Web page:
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Med Care. 2000 Dec;38(12):1174-83.

Environmental hazards and the risk of nonsyncopal falls in the homes of community-living older persons.

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Yale University School of Medicine, Department of Internal Medicine, New Haven, Connecticut 06504, USA.



Identifying and eliminating environmental hazards in the home has high face validity but little empirical support for fall prevention.


The objective of this study was to determine whether environmental hazards increase the risk of nonsyncopal falls in the homes of community-living older persons.


This was a prospective cohort study.


The study included 1,088 men and women from a probability sample of 1,103 persons > or =72 years of age.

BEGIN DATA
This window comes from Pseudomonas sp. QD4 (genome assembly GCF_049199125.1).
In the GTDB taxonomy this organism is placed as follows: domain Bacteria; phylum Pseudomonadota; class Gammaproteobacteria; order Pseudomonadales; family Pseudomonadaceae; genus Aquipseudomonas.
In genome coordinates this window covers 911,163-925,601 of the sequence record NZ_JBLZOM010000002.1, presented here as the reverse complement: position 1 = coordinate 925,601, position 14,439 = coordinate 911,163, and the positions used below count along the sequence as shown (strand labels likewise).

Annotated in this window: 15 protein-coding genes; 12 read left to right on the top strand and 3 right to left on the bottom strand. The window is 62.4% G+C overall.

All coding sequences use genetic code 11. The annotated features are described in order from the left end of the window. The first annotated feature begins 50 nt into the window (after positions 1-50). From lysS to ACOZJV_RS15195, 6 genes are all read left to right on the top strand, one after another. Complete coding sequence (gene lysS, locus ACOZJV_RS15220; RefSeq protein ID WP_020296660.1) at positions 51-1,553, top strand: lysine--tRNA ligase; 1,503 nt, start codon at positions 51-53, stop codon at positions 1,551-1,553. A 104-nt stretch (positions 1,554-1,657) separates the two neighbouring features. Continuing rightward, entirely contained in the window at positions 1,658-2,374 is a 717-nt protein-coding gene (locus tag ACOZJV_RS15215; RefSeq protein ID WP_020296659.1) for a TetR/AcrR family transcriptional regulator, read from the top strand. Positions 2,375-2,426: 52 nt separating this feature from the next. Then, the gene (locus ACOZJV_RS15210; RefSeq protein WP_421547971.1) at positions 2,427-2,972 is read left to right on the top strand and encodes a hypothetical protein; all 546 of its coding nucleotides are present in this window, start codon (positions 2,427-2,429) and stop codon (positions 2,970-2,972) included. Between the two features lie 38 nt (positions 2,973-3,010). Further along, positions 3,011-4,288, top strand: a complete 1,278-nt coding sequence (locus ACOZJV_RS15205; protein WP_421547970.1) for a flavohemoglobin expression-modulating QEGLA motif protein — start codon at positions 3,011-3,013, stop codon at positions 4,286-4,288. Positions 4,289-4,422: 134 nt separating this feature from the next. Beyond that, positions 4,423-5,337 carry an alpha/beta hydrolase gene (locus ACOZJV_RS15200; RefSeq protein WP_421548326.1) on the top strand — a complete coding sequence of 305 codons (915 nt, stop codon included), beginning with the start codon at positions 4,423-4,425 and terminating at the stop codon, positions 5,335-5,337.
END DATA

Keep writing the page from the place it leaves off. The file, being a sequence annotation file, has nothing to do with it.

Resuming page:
A room-by-room assessment for 13 potential trip or slip hazards was completed at baseline and 1 year later by a trained research nurse using a standard instrument. Falls were ascertained monthly for 3 years using a fall calendar and follow-up phone calls.


The numbers of participants with a nonsyncopal fall (by room) were as follows: 88 (kitchen), 144 (living room), 41 (hallway), 136 (bedroom), and 59 (bathroom). The risk of a nonsyncopal fall was significantly elevated for only 1 of the 13 trip or slip hazards. For exposure to > or =1 hazards per room, the relative risks adjusted for age, gender, and housing type were 0.91 (95% CI, 0.58-1.43) for the kitchen, 1.30 (95% CI, 0.92-1.83) for the living room, 1.73 (95% CI, 0.93-3.22) for the hallway, 1.29 (95% CI, 0.90-1.84) for the bedroom, and 0.57 (95% CI, 0.32-1.00) for the bathroom. No consistent association was found between the 13 trip or slip hazards and nonsyncopal falls, even after participants were categorized by impairments in vision, balance/gait, and cognition.


Our findings do not support an association between environmental hazards and nonsyncopal falls.

[Indexed for MEDLINE]

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